Visiting Graceland would not be my first choice of vacation destination, but if you’re doing a road trip which passes through Memphis, well, it would be foolish to not stop. I was still in single digit age when Elvis was ‘King’ but it didn’t stop a brief flirtation with the swivel- hipped heart-throb before allegiance passed to the Beatles. There’s very little I remember about him other than the early songs and a controversial appearance on
The Ed Sullivan Show when he was only televised from the waist up. So, my ideas on what I would see at Graceland were somewhat negative: I was wrong. If you accept that it is a time capsule of ‘70s décor and know the shag pile is coming your way, it’s all very well done. I did rather feel like I had stepped into The Twilight Zone at times, but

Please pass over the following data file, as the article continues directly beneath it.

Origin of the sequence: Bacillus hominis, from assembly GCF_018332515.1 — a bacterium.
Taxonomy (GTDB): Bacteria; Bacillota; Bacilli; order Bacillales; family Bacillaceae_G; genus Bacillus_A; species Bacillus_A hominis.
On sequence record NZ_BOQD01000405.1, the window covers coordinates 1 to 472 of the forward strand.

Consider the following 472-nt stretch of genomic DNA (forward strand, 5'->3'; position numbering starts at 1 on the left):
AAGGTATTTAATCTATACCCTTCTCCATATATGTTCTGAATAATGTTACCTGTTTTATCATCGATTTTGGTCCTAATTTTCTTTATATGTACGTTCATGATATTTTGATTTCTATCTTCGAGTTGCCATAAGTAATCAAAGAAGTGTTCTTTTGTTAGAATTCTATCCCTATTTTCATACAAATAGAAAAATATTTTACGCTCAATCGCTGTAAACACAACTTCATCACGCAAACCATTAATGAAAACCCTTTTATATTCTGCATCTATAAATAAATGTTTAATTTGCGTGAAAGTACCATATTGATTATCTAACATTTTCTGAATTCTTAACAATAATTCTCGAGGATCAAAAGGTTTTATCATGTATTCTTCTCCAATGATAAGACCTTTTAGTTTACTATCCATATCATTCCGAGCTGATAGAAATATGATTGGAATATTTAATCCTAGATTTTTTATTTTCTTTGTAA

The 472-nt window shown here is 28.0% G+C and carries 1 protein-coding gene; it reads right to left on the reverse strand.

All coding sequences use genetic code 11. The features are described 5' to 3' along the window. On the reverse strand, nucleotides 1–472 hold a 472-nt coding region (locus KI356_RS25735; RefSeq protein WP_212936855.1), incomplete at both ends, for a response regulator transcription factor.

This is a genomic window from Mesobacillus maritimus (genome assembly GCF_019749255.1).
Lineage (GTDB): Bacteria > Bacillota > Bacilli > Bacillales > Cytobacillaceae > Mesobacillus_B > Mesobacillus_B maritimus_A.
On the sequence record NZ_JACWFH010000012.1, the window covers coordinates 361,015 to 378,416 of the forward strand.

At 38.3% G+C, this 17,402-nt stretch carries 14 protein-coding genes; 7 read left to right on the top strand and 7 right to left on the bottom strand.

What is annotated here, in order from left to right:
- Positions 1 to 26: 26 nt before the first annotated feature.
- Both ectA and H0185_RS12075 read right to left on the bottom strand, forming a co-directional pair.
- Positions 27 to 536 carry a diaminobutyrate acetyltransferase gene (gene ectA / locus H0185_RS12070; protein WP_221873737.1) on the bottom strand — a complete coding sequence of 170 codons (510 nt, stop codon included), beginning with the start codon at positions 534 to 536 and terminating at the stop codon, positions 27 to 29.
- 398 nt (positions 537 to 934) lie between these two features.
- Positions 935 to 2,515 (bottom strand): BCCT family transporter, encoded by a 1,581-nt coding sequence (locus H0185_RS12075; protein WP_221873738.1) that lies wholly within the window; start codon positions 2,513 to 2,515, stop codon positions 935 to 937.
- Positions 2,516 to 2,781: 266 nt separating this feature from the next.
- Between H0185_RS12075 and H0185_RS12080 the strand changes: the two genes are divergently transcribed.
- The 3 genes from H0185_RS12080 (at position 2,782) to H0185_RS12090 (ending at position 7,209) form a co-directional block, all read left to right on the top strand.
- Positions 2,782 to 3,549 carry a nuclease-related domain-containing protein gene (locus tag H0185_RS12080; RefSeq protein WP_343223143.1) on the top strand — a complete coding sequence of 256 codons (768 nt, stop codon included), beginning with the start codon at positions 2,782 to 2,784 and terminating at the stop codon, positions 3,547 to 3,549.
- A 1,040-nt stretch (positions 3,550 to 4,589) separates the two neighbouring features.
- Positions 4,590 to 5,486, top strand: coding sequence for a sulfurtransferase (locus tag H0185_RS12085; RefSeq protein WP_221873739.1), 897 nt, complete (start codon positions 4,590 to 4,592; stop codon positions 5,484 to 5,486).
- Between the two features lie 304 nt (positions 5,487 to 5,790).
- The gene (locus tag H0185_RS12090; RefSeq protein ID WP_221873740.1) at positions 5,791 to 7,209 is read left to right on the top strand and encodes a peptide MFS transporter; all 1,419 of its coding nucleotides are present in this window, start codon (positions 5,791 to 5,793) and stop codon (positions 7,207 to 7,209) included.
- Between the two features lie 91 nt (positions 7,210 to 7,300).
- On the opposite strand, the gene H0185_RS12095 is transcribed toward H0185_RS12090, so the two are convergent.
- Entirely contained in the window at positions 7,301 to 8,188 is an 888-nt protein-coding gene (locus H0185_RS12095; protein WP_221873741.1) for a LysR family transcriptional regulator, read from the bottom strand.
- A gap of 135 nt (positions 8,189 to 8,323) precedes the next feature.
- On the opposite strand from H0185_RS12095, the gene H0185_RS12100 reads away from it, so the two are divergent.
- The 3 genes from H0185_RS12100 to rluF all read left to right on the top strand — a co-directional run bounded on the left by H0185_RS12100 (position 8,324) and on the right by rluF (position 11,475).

aside from that, enjoyed the visit. Of course, it’s all highly edited so no photos of Elvis in the bloated years are shown, no mention of divorce is made, and certainly no whiff of drugs. It’s the sanitized version of which Col. Parker would have approved.
After a lunch of Gus’ World Famous Fried Chicken—one
hiccough in our healthy eating routine—we went on to the National Civil Rights Museum, housed in the Lorraine Motel. This was definitely not sanitized. It starts with a gut-punch on how whites kidnapped Africans in the 1600s, and goes on through the assassination of Martin Luther King, Jr. at that very same Lorraine Motel and the capture of James Earl Ray. The museum doesn’t mind pointing out that Lincoln only instigated the Emancipation Proclamation as a
political act to subdue the South rather than to actually free the slaves, and that the wealth of the North was as much based on slavery in the South as the South’s own economy.
I’m not going to get involved in this argument; I’ll leave it there. I did, however, buy a baseball cap—something I never wear—which says, “Well Behaved Women Seldom Make History.”